Here are the main cellular communications technologies supported by multi-band antennas.

[A] GSM

GSM is an abbreviation for the Global System for Mobile Communications. This is a European cellular connectivity standard that specifies the functioning of 2nd generation digital cellular networks. It was originally released in the early 1990s as an upgrade from analog 1st generation cellular networking, but underwent a significant expansion after 2010, becoming a global standard. Alongside voice telephony, this circuit-switched digital network is able to provide data transport via General Packet Radio Service (GPRS), or Enhanced Data Rates for GSM Evolution (EDGE). GSM networks are built on a base station subsystem. Individual cell size can vary between hundreds of meters and kilometers in diameter depending on the location and density of base stations.

GSM operates across a range of carrier frequencies, usually either at 900 MHz or 1800 MHz. In regions where these frequency bands are already occupied the 850 MHz and 1900 MHz bands are used to support GSM instead.

[B] CDMA

Code-Division Multiple Access is a cellular technology that facilitates multiple users to access a frequency band by enabling simultaneous use by several transmitters. It is used in several cellular networking standards and has been upgraded with the progress of 3G. Spread spectrum technology and coding of individual transmitters are used to prevent the overlapping gsm antennas experiencing the interference that would normally be expected from doing this.

CDMA operates at 824 MHz to 894 MHz. CDMA was used widely in the US by mobile networks like Sprint and Verizon but is being gradually phased out. In the majority of regions where there is CDMA Vs LTE, CDMA has been overtaken.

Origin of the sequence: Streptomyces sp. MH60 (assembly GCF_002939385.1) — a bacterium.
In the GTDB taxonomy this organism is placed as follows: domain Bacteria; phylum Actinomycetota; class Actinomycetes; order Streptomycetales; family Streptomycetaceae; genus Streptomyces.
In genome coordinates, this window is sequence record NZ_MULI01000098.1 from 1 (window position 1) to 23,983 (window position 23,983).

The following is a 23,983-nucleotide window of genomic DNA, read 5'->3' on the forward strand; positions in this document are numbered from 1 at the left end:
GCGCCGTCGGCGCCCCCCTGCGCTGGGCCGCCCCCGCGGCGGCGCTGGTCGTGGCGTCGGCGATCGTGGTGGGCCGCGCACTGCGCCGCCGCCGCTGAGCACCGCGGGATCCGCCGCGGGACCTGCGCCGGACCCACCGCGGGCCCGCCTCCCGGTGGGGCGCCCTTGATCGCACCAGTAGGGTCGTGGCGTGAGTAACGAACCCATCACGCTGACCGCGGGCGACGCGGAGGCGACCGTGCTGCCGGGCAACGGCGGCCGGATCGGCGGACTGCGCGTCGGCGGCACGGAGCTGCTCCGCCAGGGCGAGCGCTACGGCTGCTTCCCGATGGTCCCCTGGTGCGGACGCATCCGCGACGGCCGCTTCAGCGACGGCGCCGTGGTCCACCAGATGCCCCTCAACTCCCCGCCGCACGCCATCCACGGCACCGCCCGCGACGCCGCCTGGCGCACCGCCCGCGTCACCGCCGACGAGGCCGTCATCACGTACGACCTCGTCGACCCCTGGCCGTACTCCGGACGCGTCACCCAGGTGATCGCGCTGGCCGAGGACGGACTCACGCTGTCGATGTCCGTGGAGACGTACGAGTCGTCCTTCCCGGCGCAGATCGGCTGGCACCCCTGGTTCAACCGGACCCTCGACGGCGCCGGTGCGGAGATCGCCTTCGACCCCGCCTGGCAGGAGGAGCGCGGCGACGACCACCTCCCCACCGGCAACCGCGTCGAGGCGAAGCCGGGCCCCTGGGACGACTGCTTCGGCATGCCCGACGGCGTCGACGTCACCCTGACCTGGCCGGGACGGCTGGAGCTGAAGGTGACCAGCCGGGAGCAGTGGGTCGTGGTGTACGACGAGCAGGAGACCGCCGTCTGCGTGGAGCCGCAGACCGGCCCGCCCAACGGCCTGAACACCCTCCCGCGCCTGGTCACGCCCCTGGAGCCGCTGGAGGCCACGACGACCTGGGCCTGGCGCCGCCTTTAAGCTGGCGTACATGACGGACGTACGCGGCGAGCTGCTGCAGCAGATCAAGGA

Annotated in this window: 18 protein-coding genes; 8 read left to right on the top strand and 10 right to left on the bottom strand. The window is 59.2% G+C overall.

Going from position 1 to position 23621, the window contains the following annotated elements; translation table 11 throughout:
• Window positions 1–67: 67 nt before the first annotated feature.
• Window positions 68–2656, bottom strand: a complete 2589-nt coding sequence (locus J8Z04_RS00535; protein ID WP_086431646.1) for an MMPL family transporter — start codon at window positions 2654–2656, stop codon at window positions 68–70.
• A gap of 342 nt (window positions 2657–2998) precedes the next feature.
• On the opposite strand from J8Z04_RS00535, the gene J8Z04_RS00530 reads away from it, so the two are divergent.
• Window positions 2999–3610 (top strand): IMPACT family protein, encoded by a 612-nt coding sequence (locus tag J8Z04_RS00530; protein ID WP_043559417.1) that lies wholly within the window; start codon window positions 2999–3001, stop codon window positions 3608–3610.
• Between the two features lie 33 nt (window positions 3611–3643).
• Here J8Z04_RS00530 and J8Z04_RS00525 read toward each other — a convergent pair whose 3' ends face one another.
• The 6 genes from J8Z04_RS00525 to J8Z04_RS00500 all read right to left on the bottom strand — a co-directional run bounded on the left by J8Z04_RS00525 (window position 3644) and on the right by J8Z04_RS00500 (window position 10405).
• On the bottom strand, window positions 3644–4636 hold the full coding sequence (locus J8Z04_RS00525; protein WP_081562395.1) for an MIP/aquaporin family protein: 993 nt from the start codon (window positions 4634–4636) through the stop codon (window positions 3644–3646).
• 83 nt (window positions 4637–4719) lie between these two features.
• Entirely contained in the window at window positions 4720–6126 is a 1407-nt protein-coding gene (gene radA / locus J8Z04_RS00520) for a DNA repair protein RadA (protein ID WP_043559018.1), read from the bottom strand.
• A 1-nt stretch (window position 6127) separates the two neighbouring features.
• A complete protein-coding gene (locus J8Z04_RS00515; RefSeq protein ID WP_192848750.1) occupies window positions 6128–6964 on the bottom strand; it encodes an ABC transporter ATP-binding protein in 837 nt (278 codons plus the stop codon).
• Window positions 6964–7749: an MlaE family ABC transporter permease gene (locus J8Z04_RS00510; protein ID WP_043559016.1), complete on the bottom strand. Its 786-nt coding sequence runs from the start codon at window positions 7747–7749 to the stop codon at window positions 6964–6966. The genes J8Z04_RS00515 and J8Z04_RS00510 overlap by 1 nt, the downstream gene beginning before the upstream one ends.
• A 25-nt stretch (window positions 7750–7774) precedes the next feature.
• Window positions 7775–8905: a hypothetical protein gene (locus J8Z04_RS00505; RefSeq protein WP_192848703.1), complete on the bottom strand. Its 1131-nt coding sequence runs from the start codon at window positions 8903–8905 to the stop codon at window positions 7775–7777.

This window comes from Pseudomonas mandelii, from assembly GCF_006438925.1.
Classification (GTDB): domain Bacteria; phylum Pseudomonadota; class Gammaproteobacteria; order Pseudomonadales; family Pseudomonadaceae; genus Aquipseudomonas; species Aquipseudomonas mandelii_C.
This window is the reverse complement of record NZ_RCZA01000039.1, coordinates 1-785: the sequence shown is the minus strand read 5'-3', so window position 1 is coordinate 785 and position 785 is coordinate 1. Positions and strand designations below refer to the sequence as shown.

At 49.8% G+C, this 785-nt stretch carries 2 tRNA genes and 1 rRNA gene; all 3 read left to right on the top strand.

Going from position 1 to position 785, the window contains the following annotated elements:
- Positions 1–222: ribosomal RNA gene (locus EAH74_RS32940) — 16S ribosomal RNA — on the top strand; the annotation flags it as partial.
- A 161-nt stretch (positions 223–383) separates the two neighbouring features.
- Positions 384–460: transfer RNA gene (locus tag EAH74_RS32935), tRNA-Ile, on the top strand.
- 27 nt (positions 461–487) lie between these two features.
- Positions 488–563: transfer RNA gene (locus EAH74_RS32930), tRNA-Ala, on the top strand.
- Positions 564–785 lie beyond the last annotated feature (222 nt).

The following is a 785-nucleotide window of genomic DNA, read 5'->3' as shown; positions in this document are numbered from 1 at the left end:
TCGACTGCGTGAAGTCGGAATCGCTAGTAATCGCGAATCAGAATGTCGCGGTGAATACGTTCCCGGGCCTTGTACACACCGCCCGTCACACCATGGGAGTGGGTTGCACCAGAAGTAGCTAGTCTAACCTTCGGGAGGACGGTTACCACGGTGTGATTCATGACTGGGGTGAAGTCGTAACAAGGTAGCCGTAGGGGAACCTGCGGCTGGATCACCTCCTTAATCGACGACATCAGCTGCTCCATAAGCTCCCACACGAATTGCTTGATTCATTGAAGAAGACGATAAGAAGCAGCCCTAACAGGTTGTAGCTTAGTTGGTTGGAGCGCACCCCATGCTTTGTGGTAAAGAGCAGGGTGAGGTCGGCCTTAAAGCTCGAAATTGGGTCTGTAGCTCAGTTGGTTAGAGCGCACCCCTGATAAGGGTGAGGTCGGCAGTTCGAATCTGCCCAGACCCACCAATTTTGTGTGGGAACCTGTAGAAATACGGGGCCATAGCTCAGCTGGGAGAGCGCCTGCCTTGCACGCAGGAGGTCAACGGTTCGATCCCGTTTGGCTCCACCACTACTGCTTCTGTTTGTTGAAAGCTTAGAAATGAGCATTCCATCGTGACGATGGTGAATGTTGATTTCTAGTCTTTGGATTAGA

GSM vs CDMA: Main differences

Though GSM and CDMA can both operate in the 824 MHz to 894 MHz frequency band, they are distinct technologies and use different techniques to achieve multiple access connectivity. A major difference between CDMA and GSM is that CDMA is notable for not requiring a SIM card. Globally, GSM has greater coverage being available in at least 150 countries and with many more carriers than CDMA. Data speeds are also faster with GSM; 42Mbps for GSM versus 3.6Mbps with CDMA. CDMA is unable to simultaneously support telephony and data transmission.

[C] UMTS

This cellular technology is also known as the Universal Mobile Telecommunications System and is based on the GSM standard. It is a third-generation technology that is developed and overseen by the Third Generation Partnership Project (3GPP) and is part of the International Telecommunications Union IMT-2000 standard. UTMS uses a wideband variant of CDMA, known as wcdma, to provide operators with greater bandwidth and more efficient use of its frequency bands. It operates at a higher frequency than the second generation technologies: 1920–2170 MHz.